“Media is part of the whole process, so you can’t fix it without addressing the ills of society,” says Ragab. “Theoretically, the media should help reform society, but in practice it can do nothing when it is so corrupt itself, when those who run it don’t live up to their responsibilities. We need a new generation of decent, honest writers -- writers who care. We need an earthquake to shake up the whole system.” [6]


The opposition Kifaya and the Muslim brotherhood are trying to bring about such an earthquake. And when that happens, people in the West will mourn the passing of another “moderate” Arab government in the Middle East, Wondering what happened.


Meanwhile the Arab streets are simmering with anger. The rulers of Saudi Arabia, Egypt and Jordan, having tacitly approved the Israeli actions in Gaza and Lebanon are now trying to cover their tracks by calling the whole thing a tragedy. They tried to run with the hare and hunt with the hounds, and are now sorry.


These leaders, now more than ever, are relying on the support of the US to shore-up their shaky governments. United States just announced that it is going to sell another $6 billion worth of Arms to Saudi Arabia, and extended its Religious Rights Sanctions waiver for that country. “The waiver for Saudi Arabia is the only time Washington has avoided punishing a blacklisted country under a 1998 law targeting violators of religious rights.” [7] No one can find a bigger violator of religious rights on this earth than Saudi Arabia, and it gets the waiver. It is a joke!


The Arabs should know that they cannot rely on US for democratic change. The constant talk about democracy coming out of Washington is for US public consumption and not the Arab people. The Arabs have to rely on themselves and not wait for external help otherwise they will wait for another 50 years. Perhaps Arabs should listen to what Malcolm X said in 1965: “Nobody can give you freedom. Nobody can give you equality or justice or anything. If you're a man, you take it.”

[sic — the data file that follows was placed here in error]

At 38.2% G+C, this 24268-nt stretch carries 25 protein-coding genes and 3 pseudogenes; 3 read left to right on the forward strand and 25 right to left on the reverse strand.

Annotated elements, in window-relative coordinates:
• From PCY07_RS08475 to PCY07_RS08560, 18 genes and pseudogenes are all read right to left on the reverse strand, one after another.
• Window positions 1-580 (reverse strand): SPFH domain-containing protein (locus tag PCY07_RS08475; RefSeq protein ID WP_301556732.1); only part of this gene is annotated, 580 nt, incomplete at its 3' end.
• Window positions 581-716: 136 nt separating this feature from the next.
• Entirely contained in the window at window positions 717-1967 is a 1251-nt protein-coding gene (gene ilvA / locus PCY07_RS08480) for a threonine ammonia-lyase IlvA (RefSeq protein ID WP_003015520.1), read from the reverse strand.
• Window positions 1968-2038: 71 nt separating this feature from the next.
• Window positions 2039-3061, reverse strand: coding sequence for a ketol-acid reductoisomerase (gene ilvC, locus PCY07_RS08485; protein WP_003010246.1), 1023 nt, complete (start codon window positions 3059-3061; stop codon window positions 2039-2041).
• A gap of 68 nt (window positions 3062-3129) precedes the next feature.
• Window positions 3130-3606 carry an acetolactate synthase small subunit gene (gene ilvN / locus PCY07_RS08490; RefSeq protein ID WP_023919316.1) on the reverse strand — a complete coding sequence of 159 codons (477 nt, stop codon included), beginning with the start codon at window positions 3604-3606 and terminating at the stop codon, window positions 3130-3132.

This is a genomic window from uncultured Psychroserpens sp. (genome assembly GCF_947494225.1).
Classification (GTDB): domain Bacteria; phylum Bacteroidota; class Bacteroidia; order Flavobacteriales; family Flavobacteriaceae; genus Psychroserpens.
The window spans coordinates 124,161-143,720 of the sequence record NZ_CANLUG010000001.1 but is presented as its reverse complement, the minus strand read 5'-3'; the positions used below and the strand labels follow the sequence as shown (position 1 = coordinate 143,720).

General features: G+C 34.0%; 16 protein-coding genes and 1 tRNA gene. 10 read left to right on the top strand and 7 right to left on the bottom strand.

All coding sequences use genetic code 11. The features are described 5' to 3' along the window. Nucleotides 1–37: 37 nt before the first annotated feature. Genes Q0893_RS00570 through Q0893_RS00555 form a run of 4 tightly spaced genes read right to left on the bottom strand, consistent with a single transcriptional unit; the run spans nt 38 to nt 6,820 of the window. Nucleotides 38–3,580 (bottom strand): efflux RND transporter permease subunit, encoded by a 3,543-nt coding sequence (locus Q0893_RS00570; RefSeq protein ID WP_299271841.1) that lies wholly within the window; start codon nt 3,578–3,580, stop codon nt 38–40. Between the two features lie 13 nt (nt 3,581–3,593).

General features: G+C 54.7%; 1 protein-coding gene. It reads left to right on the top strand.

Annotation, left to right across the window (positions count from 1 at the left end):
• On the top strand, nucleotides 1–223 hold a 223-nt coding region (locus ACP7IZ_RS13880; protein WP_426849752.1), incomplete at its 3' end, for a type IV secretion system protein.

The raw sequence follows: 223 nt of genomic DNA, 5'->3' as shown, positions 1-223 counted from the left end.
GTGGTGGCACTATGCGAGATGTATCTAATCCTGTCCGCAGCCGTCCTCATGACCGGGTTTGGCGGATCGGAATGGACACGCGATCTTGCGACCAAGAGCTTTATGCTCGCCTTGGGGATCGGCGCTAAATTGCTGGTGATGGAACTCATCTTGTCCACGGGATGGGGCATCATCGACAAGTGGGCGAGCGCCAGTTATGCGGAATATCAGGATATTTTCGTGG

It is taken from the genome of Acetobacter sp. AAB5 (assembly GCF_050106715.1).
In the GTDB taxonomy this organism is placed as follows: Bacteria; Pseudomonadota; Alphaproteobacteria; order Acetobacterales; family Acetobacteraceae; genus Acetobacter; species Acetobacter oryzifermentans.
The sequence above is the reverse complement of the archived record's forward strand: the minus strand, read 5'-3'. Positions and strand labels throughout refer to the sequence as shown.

Dr. Abbas Bakhtiar lives in Norway. He is a consultant and a contributing writer for many online journals. He's a former associate professor of Nordland University, Norway. He can be reached at: Bakhtiarspace-articles@yahoo.no. Copyright (C) 2006 Abbas Bakhtiar, All Rights Reserved


Other Articles by Abbas Bakhtiar


* The Coming Financial Crises?
* Why the United States Invaded Iraq and is Now Thinking About Invading Iran


[1] The Round Table, A quarterly review of the politics of the British Commonwealth ed Lionel Curtis (London, Vol X No 40, September 1920) contains pp 756-772 'The Changing East' [by T. E. Lawrence], OA 71-97

[2] Washington Post, “Strikes Are Called Part of Broad Strategy”, Sunday, July 16, 2006

[3] Aburish Said K., The Rise, Corruption and Coming Fall of THE HOUSE OF SAUD, Bloomsbury Publishing Plc, 38 Soho Square, London W1v 5DF, UK, 1994. Page 138

[4] Seattle Times, “Egypt abuzz over Mubarak fiancée”, 25 May 2006

[5] Houston Chronicle, “Profile of Mubarak's son rises on heels of fiancée”, 27 May 2006

[6] Egypt Today, “Licensed to Print Money?”, July 2006

[7] Allheadlinenews.com, “U.S. Extends Religious Rights Sanctions Waiver For Saudi Arabia”, July 19, 2006